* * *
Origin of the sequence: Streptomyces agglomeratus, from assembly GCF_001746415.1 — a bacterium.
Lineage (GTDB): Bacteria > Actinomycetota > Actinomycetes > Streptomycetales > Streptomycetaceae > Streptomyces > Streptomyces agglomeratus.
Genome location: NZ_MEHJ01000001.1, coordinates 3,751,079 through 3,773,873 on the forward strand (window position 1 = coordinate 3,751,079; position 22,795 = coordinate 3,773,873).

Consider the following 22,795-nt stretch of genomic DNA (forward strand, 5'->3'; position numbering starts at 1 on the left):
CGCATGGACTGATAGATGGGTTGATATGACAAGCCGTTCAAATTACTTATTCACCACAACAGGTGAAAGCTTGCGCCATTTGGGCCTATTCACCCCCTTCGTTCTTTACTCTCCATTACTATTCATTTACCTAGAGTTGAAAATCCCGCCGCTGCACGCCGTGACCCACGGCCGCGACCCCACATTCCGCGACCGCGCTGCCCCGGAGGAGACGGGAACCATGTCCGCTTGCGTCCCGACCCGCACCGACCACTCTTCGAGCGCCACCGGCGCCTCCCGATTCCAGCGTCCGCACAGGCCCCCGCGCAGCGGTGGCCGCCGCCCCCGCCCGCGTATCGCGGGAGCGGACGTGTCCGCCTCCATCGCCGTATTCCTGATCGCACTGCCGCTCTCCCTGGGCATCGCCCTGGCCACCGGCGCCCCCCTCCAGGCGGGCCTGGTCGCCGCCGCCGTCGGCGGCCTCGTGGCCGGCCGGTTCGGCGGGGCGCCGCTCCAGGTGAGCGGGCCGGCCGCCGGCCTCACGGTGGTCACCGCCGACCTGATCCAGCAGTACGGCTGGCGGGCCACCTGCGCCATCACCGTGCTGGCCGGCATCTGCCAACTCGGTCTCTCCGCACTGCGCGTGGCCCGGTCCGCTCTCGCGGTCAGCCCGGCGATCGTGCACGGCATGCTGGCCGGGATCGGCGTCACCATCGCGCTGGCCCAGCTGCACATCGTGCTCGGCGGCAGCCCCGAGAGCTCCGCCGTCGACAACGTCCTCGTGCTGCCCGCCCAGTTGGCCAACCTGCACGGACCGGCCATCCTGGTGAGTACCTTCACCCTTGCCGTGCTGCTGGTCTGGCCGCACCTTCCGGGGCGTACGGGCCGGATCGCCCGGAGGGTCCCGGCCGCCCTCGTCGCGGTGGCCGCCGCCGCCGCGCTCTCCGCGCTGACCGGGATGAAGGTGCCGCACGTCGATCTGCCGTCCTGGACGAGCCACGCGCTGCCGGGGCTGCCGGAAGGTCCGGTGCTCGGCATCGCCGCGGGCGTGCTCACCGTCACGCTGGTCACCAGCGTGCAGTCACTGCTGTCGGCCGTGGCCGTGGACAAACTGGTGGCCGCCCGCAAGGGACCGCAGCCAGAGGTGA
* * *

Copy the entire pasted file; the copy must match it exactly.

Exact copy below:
Origin of the sequence: Streptomyces agglomeratus, from assembly GCF_001746415.1 — a bacterium.
Lineage (GTDB): Bacteria > Actinomycetota > Actinomycetes > Streptomycetales > Streptomycetaceae > Streptomyces > Streptomyces agglomeratus.
Genome location: NZ_MEHJ01000001.1, coordinates 3,751,079 through 3,773,873 on the forward strand (window position 1 = coordinate 3,751,079; position 22,795 = coordinate 3,773,873).

Consider the following 22,795-nt stretch of genomic DNA (forward strand, 5'->3'; position numbering starts at 1 on the left):
CGCATGGACTGATAGATGGGTTGATATGACAAGCCGTTCAAATTACTTATTCACCACAACAGGTGAAAGCTTGCGCCATTTGGGCCTATTCACCCCCTTCGTTCTTTACTCTCCATTACTATTCATTTACCTAGAGTTGAAAATCCCGCCGCTGCACGCCGTGACCCACGGCCGCGACCCCACATTCCGCGACCGCGCTGCCCCGGAGGAGACGGGAACCATGTCCGCTTGCGTCCCGACCCGCACCGACCACTCTTCGAGCGCCACCGGCGCCTCCCGATTCCAGCGTCCGCACAGGCCCCCGCGCAGCGGTGGCCGCCGCCCCCGCCCGCGTATCGCGGGAGCGGACGTGTCCGCCTCCATCGCCGTATTCCTGATCGCACTGCCGCTCTCCCTGGGCATCGCCCTGGCCACCGGCGCCCCCCTCCAGGCGGGCCTGGTCGCCGCCGCCGTCGGCGGCCTCGTGGCCGGCCGGTTCGGCGGGGCGCCGCTCCAGGTGAGCGGGCCGGCCGCCGGCCTCACGGTGGTCACCGCCGACCTGATCCAGCAGTACGGCTGGCGGGCCACCTGCGCCATCACCGTGCTGGCCGGCATCTGCCAACTCGGTCTCTCCGCACTGCGCGTGGCCCGGTCCGCTCTCGCGGTCAGCCCGGCGATCGTGCACGGCATGCTGGCCGGGATCGGCGTCACCATCGCGCTGGCCCAGCTGCACATCGTGCTCGGCGGCAGCCCCGAGAGCTCCGCCGTCGACAACGTCCTCGTGCTGCCCGCCCAGTTGGCCAACCTGCACGGACCGGCCATCCTGGTGAGTACCTTCACCCTTGCCGTGCTGCTGGTCTGGCCGCACCTTCCGGGGCGTACGGGCCGGATCGCCCGGAGGGTCCCGGCCGCCCTCGTCGCGGTGGCCGCCGCCGCCGCGCTCTCCGCGCTGACCGGGATGAAGGTGCCGCACGTCGATCTGCCGTCCTGGACGAGCCACGCGCTGCCGGGGCTGCCGGAAGGTCCGGTGCTCGGCATCGCCGCGGGCGTGCTCACCGTCACGCTGGTCACCAGCGTGCAGTCACTGCTGTCGGCCGTGGCCGTGGACAAACTGGTGGCCGCCCGCAAGGGACCGCAGCCAGAGGTGA